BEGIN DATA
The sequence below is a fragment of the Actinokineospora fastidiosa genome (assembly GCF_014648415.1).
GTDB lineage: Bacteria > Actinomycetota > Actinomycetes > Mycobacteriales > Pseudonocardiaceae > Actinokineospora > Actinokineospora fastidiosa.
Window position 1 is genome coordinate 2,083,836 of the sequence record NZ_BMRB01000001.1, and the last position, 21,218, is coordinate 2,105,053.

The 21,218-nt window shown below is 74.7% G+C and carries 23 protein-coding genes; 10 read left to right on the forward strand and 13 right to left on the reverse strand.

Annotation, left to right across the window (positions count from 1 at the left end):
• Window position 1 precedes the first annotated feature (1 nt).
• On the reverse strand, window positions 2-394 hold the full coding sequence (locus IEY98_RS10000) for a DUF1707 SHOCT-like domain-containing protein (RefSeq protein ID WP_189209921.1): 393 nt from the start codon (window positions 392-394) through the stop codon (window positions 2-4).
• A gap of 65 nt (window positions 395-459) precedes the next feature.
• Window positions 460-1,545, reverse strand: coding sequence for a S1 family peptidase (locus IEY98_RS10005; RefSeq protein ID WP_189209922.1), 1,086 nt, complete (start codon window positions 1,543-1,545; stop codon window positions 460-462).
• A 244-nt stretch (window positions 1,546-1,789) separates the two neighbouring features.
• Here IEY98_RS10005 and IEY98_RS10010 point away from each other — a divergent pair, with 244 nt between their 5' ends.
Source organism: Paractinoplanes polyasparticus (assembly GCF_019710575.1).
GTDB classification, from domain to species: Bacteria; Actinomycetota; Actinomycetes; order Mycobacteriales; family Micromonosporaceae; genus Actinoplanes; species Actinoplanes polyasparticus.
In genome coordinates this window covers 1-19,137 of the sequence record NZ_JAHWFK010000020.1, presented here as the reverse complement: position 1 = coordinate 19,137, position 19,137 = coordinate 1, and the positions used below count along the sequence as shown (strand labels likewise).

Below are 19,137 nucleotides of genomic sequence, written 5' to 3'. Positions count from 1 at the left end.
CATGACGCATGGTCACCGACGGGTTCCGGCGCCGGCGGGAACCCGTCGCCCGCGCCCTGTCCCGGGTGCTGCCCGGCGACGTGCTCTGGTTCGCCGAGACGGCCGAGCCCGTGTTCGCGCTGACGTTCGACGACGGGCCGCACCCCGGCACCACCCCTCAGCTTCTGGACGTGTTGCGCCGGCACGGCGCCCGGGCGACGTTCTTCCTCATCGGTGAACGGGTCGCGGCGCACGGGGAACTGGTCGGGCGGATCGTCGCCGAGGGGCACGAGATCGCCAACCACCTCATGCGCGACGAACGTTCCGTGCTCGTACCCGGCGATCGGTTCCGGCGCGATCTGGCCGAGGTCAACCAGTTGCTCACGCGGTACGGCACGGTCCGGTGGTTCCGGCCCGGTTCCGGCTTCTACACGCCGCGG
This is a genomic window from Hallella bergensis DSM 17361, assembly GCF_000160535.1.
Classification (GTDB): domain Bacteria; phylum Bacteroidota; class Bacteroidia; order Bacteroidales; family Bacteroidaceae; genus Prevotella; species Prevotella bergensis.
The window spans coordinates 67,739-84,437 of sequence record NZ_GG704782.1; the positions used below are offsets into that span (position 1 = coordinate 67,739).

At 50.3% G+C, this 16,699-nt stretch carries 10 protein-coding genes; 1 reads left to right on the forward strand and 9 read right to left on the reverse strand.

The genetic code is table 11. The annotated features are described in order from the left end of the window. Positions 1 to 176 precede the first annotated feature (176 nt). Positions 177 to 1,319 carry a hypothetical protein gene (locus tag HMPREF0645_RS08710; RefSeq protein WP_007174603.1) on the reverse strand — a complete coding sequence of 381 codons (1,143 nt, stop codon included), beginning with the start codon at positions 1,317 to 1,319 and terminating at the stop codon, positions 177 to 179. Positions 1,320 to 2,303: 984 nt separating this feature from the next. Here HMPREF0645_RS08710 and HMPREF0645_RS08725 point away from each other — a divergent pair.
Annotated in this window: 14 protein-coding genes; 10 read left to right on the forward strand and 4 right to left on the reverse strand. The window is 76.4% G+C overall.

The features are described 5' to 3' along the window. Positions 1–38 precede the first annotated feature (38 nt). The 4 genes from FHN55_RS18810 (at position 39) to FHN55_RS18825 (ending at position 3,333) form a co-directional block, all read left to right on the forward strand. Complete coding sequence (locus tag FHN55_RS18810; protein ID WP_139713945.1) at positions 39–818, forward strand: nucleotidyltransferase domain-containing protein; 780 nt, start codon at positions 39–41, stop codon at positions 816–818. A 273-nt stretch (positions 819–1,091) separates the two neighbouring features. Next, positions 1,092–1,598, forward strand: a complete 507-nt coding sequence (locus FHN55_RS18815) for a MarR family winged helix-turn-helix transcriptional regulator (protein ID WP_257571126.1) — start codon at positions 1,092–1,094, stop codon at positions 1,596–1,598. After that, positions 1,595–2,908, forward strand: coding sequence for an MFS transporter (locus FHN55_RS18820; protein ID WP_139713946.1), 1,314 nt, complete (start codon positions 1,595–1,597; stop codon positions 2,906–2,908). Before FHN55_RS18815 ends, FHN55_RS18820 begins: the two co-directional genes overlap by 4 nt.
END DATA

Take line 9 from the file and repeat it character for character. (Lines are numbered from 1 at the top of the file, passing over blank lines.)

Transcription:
• Window positions 460-1,545, reverse strand: coding sequence for a S1 family peptidase (locus IEY98_RS10005; RefSeq protein ID WP_189209922.1), 1,086 nt, complete (start codon window positions 1,543-1,545; stop codon window positions 460-462).